Your questions are interesting to me Edward, I’ll put my grain of salt hoping it’s not too OT and won’t be dropped. As far as using nuclear energy goes, France did not have much of a choice, no other source was readily available. When the initial nuclear power thrust was developed, De Gaulle and his ideas of grandeur were still quite influential, so not having some level of autonomy regarding energy was unthinkable. The first oil shock helped that process and nuclear was presented not only as an indispensable savior but also as a pride generating achievement, with the motto “on n’a pas de petrole mais on a des idees” (we don’t have oil but we have ideas). It also helped that there was never a serious incident, and that the enormous reprocessing plant at La Hague was developed concurrently for waste management, although authorities never fully engaged in a serious debate about the problem of waste. All this did not, however, go without protest. Various groups have opposed nuclear under all its forms, including, unfortunately, the more novative ones (such as Super-Phoenix). New, later generation plants nowadays face stiffer opposition than in the past, partly due to Chernobyl, but protests do not normally stop anything from entering operation. It is also common for high school kids to go visit a nuclear plant, a very informative experience that I remember enjoying, despite being more into life sciences. Conservation was also heavily advertised on TV and other media, with campaigns like “la chasse au gaspi” (from gaspiller=to waste). For me, to this day, it is a reflex to turn the light off when living a room and I would never let an engine run if it looked like the vehicle was not going to move for the next 5 minutes.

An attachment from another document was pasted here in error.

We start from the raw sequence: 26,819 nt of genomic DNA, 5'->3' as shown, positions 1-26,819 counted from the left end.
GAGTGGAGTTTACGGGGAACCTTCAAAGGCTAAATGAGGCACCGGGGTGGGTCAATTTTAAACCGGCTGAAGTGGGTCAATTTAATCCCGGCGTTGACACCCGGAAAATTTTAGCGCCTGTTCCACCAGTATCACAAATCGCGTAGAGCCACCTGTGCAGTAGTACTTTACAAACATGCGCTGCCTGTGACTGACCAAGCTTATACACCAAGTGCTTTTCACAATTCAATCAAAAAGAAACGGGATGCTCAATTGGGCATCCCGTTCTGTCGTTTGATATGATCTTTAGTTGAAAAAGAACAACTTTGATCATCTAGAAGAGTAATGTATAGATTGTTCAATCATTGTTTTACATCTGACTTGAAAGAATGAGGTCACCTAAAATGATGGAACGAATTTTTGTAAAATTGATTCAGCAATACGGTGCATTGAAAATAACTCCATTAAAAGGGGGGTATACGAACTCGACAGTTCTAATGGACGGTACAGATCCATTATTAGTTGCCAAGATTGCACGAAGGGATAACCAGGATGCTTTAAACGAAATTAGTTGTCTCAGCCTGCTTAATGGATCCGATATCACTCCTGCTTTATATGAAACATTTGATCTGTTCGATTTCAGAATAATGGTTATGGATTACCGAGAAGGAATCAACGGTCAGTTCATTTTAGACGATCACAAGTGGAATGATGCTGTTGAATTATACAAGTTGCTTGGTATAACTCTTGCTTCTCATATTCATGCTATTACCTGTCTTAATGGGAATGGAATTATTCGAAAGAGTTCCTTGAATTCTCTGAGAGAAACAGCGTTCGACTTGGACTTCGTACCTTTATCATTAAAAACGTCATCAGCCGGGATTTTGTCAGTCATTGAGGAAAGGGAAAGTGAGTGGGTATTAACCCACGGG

About the general attitude toward science, it may be a cultural thing, partially related to the enlightment period. Scientists, doctors and egineers enjoy great consideration. Engineers and people with technical backgrounds are trusted for high positions in public service, under the assumption that someone who knows about a subject is best able to run an administration related to that subject (this led to the rise of a class dubbed as “technocrats”). There are nowhere near the numbers of lawyers in government that is found in the US (where they seem to be everywhere). Education puts a heavy emphasis on hard academics, especially maths and science. I went through a scientific high school path and, by the time I graduated, I had to be conversant in the basics of calculus, probabilities, statistics, trigonometry, newtonian physics, electicity and magnetism, ondulatory processes, acid-base titration, oxidation/reduction, organic chemistry, principles of ecology and evolution, cellular biology, anatomy/physiology, world markets for wheat and oil, geography and sociopolitics of the US and the USSR (it was a while ago), basic economic theory, and I had to sustain a conversation about a text not known in advance in a foreign language. Teaching of French stopped at the equivalent of K11 and in the last year was replaced by introduction to major philosophical ideas. I remember talking with guys in C and D sections doing 3 dimensions calculus, matrices and mechanics that were much more involved than what I had, but they were not exposed to intricacies of hormonal regulation like I was. Other guys in technical sections had to be able to produce a fully usable, complex blueprint, which would be ready to go straight into the industrial process, all in the course of an 8 hrs exam with optional breaks. None of this was elective and we were tested at the end on every subject except phys.ed., which had a score based on overall performace through the year. From talking with American kids in US colleges, it seems that things are different here in high school. From my experience in US colleges, I would say that the biggest problem I see with the kids is their reading/writing/comprehension and critical thinking skills.